0
$\begingroup$

if gravity is too strong then it will break a object apart as gravity is strong enough to break the chemical composition of object why we consider "Spaghettification" relevant in this case ?

$\endgroup$
2
  • 4
    $\begingroup$ Spaghettification is not possible at the event horizon of a SMBH because the tidal forces are not strong enough. If the black hole is, say, 1 solar mass, then objects would be spaghettified before entry into the event horizon. $\endgroup$ – fasterthanlight Feb 25 at 17:30
  • $\begingroup$ I am not an astronomer, but my understanding is that spaghettification is the phrase describing strong tidal forces rather than strong gravity. In this context the tidal force is the difference in gravity between two points relatively close to each other (such as the head and the toes of the astronaut falling into a black hole). Basically the derivative of gravity (as a function of the distance). There is no need for the tidal forces to be strong at the event horizon when the event horizon is far out (for a suitable definition of far out). $\endgroup$ – Jyrki Lahtonen Feb 28 at 5:56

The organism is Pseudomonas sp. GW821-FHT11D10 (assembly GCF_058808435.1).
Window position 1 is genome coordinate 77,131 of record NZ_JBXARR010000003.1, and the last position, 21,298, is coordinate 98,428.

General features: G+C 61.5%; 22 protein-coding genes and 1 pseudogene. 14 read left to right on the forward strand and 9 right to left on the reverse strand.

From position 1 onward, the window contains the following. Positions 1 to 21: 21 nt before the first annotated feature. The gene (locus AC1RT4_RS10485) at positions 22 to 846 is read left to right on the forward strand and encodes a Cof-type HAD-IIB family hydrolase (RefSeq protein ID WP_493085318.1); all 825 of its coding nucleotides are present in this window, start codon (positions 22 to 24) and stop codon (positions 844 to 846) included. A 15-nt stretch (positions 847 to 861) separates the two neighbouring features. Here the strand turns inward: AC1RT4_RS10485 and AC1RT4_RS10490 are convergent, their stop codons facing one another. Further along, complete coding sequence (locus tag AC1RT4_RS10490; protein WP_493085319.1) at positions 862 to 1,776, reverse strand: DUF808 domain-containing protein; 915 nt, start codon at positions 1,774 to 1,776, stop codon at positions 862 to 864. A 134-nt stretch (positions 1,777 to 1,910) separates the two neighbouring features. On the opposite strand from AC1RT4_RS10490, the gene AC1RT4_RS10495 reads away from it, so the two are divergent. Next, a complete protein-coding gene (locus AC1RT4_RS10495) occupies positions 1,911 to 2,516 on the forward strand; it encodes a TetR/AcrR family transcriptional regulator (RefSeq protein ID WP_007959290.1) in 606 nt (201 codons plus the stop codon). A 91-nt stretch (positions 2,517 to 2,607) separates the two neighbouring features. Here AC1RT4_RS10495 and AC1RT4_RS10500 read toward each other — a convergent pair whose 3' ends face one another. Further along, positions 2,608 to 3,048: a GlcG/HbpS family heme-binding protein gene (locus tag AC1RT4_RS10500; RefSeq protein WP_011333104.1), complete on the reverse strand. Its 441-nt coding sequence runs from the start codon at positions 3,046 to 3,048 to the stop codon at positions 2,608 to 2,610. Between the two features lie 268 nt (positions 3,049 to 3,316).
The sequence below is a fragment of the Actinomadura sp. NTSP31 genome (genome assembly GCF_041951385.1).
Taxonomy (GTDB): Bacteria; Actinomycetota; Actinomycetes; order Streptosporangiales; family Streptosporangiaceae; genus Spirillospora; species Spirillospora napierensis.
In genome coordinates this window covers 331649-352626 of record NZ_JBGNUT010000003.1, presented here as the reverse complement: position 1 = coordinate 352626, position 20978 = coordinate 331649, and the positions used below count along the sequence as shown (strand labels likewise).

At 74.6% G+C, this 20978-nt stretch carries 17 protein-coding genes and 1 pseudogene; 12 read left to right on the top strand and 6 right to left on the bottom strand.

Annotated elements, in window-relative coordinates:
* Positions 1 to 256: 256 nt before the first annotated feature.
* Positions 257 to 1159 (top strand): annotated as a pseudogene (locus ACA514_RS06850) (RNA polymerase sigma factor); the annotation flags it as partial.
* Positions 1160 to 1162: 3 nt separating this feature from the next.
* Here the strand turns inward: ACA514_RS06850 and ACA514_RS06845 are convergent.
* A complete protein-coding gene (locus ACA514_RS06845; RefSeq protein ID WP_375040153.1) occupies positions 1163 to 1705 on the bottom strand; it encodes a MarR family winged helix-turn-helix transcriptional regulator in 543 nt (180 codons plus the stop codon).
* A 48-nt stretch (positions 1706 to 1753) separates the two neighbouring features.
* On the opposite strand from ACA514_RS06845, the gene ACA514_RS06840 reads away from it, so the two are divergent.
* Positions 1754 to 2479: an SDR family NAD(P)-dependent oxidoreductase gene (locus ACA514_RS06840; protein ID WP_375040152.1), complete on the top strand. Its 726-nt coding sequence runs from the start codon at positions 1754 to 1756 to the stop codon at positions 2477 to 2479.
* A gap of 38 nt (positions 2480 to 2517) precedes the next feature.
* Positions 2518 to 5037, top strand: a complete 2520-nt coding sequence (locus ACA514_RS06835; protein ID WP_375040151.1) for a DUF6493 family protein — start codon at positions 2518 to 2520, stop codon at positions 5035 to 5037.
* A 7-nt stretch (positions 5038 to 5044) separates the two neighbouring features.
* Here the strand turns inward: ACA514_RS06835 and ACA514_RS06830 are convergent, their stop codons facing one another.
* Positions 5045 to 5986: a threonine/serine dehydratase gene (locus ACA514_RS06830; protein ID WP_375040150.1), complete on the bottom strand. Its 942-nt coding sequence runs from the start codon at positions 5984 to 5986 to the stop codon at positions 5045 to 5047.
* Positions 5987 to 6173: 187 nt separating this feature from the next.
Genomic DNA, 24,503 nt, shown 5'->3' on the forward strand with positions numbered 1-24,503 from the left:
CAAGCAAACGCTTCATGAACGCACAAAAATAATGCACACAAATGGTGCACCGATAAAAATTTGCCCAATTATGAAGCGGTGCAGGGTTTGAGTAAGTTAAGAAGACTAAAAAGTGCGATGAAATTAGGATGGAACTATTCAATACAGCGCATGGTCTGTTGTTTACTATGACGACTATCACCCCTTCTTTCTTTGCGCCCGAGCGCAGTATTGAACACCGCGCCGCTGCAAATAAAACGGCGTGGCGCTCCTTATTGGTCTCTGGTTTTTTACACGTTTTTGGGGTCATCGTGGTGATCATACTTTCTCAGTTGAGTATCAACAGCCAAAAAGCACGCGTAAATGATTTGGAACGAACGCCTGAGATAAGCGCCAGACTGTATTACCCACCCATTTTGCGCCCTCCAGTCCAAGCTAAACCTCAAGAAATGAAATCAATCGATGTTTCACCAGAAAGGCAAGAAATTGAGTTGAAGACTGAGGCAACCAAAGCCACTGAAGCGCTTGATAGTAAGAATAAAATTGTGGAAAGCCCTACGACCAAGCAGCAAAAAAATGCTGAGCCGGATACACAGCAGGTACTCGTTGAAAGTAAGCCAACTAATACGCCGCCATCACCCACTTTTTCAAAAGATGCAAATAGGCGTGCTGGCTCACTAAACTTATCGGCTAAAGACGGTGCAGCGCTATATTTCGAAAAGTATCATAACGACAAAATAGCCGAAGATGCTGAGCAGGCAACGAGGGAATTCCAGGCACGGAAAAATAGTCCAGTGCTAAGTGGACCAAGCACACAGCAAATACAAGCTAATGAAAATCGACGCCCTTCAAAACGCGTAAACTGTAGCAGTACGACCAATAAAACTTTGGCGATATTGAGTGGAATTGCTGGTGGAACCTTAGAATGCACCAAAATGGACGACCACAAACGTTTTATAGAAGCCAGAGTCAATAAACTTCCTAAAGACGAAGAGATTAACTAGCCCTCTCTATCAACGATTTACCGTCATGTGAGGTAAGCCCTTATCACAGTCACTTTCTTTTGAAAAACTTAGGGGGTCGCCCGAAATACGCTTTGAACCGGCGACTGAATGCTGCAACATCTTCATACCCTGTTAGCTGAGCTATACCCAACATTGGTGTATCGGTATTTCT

Your Answer

By clicking “Post Your Answer”, you agree to our terms of service, privacy policy and cookie policy

Browse other questions tagged or ask your own question.